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Films >> Mighty Heart, A (2007) >>

Anyone who cared to see A Mighty Heart would have known from the start that the outcome wasn’t going to be a typical Hollywood ending. As San Francisco Chronicle’s Ruthe Stein stated, “A feel-good movie, the swiftest kind to sell, it is not.” The reception from critics, however, mostly concurs that director Michael Winterbottom has successfully balanced his sense of style (quasi-documentary), the somber story of a kidnap and execution, and Angelina Jolie’s star power compellingly enough to create a story that is bound to move any audience. Jolie’s performance is both physically and emotionally convincing, while never over-stepping her theatrical boundaries to appear forced or made up. As Roger Ebert mentions, “What is best about A Mighty Heart is that it doesn’t reduce the Daniel Pearl story to a plot, but elevates it to a tragedy.” A tragedy of the sort that reminds its viewers that Pearl’s story is not one of only personal catastrophe but, as well, political theater on behalf of his captors.

The film doesn’t shed much light on or speculate about the actual kidnappers’ plot. Winterbottom and screen writer John Orloff wanted to focus as closely on Mariane Pearl’s experience as possible. The film has been criticized for these decisions, however. In the Washington Post Asra Nomani, a personal friend and colleague of Pearl’s for nine years, remarked that Danny was “Nowhere to be Found.” The Guardian’s Peter Bradshaw abrasively calls the film “nothing more than a very, very classy TV movie.” The conflicted reviews exist because of Winterbottom's choice to leave out factual aspects of Danny's personality. Close friends such as Nomani commented that the portrayal of his character seemed shallow. Critics felt that a movie based on a man's death would have had him more involved in the actual plot, but it was an intentional aim of Winterbottom and screenwriter John Orloff to portray the experience through Mariane's perspective -- which resulted in her husband's absence.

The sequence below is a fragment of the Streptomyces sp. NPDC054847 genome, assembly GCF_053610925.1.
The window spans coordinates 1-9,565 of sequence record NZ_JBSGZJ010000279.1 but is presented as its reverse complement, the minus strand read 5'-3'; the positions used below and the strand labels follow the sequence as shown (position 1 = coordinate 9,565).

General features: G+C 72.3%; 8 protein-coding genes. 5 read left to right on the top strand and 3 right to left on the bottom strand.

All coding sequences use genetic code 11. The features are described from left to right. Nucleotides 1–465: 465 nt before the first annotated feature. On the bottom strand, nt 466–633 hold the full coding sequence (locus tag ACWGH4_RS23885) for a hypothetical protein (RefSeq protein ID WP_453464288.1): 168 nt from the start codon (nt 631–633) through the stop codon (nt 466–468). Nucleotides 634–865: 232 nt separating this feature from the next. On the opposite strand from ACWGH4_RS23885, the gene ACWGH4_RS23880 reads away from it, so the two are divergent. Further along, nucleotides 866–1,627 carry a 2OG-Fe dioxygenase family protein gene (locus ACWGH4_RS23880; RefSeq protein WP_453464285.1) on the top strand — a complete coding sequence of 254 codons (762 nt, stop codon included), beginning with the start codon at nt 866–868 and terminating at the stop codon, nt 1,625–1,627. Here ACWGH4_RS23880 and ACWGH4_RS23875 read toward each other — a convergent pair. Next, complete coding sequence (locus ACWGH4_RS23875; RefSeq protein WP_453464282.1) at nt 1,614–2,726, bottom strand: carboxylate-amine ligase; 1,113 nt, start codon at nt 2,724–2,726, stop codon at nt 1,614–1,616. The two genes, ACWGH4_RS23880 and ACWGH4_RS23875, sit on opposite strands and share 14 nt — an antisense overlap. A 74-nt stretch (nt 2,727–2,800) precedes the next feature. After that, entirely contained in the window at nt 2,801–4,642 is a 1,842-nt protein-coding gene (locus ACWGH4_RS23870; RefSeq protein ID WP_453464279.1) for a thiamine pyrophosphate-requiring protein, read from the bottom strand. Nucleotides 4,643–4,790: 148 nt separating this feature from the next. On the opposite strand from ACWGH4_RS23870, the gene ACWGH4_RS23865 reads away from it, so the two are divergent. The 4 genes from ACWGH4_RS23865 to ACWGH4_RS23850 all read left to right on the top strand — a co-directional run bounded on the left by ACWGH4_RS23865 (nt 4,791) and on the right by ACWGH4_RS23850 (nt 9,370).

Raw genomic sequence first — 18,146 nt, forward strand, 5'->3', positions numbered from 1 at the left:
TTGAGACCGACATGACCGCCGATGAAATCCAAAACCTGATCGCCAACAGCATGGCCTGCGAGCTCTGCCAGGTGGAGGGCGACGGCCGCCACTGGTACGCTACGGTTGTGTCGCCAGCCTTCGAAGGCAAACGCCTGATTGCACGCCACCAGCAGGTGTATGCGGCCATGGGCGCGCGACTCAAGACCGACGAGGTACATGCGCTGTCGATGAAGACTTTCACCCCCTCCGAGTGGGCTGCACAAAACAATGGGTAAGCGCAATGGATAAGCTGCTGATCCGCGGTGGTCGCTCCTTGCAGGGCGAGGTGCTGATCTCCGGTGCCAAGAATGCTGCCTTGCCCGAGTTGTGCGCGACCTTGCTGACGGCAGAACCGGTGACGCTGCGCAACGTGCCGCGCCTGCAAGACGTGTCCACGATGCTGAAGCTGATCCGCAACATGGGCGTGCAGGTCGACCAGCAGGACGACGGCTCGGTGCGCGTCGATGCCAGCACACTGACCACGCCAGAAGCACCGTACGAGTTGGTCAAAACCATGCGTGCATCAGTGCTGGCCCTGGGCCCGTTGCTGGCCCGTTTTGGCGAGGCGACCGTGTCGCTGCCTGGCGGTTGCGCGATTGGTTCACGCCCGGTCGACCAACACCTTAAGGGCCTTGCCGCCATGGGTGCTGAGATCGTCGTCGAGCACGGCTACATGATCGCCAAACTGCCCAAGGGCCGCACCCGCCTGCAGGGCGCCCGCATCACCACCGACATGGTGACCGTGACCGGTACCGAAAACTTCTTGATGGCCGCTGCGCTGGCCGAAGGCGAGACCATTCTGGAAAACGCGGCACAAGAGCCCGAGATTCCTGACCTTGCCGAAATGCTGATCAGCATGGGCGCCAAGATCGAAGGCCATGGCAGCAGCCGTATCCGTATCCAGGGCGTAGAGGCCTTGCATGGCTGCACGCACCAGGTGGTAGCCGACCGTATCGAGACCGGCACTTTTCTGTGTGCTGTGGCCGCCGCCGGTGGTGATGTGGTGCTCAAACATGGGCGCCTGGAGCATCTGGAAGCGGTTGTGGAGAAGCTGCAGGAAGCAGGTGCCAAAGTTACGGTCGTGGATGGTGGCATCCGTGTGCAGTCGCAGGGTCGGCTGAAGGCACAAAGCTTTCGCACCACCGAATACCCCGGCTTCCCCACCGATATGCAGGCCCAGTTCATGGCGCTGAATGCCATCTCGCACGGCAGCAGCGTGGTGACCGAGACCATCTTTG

Berardinelli, James. "A Mighty Heart." ReelViews. 22 June 2007.
Berardinelli observes that although the film is about Danny Pearl, he does not have a great role on film aside from some brief flashbacks and shots while he is on the way to his interview with Sheikh Gilani. He also states, "Winterbottom elects to film the movie in pseudo-documentary style, employing lots of shaky handled camera shots." The perspective gained makes the audience feel like they are included in the action. In contrast to other reviewers who had remarked the film as categorized like somewhat of a thriller, Berardinelli states that was not Winterbottom's goal. He continues to say that "Despite its curiously stoic tone, A Mighty Heart retains its capacity to fascinate and intrigue." What Berardinelli does cleverly state is that Winterbottom "uses words, not images, to clarify Daniel's fate, and Mariane's unwillingness to view her husband's murder becomes a major point late in the film." Although this film may not be the most historically complete, its inside and personal view gives a vantage point that might not have been recognized otherwise.
Bradshaw, Peter. "A Mighty Heart." The Guardian 21 Friday 2007.
Bradshaw makes some mention of the "frantic detective work" on the authorities' behalf but ultimately dismisses any notion of a genuine effort to portray reality. Despite other critics' praise of Mariane's strength and courage, Bradshaw states nothing more than "The emphasis, ultimately, is on the passive figure of Mariane, who has nothing to do but be very, very brave." In this critic's opinion, A Mighty Heart amounts to nothing more than a "very, very classy TV movie."
Dargis, Manohla. "Using the Light of a Star to Illuminate Ugly Truths." New York Times 22 June 2007.